Justice Chandrachud’s approach can be characterized as the “rights from wrong approach,” a concept advocated by legal professor Allan Dershowitz. This concept is frequently used in the field of Comparative Constitutional Law, where it argues that every right is grounded in historical instances of injustice. Germany, for instance, has embraced a constitution that prioritizes fundamental rights and human rights, drawing from the insights gained during the Holocaust.

This historical era, characterised by its darkness serves as a poignant reminder of the imperative to establish a more enduring and secure societal structure that is firmly grounded in the fundamental ideals of human dignity. Justice Chandrachud emphasizes the historical marginalization experienced by the queer minority, attributing it to both the insensitivity of governmental and non-governmental entities. The approach employed aims to rectify historical injustices by offering a form of parity through establishing civil partnerships and the accompanying advantages.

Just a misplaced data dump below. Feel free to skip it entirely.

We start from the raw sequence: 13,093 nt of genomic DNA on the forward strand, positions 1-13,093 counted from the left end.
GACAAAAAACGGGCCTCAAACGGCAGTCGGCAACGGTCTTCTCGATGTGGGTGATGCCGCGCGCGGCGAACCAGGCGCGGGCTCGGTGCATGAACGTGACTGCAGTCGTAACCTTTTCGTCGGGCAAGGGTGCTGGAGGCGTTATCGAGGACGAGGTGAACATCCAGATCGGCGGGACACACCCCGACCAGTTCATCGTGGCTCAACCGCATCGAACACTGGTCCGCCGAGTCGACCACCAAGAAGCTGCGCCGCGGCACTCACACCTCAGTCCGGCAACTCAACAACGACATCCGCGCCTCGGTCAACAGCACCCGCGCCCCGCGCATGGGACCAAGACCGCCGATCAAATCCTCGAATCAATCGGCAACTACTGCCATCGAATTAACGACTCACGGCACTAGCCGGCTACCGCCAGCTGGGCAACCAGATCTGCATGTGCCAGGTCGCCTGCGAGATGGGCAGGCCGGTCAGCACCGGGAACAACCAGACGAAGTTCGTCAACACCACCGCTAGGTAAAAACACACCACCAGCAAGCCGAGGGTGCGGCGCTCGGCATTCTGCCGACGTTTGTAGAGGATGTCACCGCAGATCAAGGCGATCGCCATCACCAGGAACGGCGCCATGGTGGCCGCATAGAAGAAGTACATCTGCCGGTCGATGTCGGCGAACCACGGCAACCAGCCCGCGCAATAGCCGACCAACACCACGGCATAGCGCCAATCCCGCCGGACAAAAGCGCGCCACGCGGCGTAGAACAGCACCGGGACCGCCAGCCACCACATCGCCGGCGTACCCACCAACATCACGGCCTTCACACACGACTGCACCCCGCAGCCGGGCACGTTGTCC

In contrast, the prevailing viewpoint, as articulated by Justice Ravindra Bhat and supported by Justice Hima Kohli, adopts a more pragmatic position. The emphasize over the fundamental principle of the separation of powers, arguing that it is not legally or ethically advisable for the Court to create an institution that is equivalent to marriage. It is argued that the sheer existence of a right to a civil union does not place an inherent responsibility on the state to actively establish the socio-legal infrastructure required to enable the exercise of this right. This particular assignment falls under the jurisdiction of executive deliberation rather than within the court’s scope. Nevertheless, the prevailing viewpoint also concurs with the dissident perspective in acknowledging that the ‘Right to Marriage’ cannot be considered absolute and unbounded.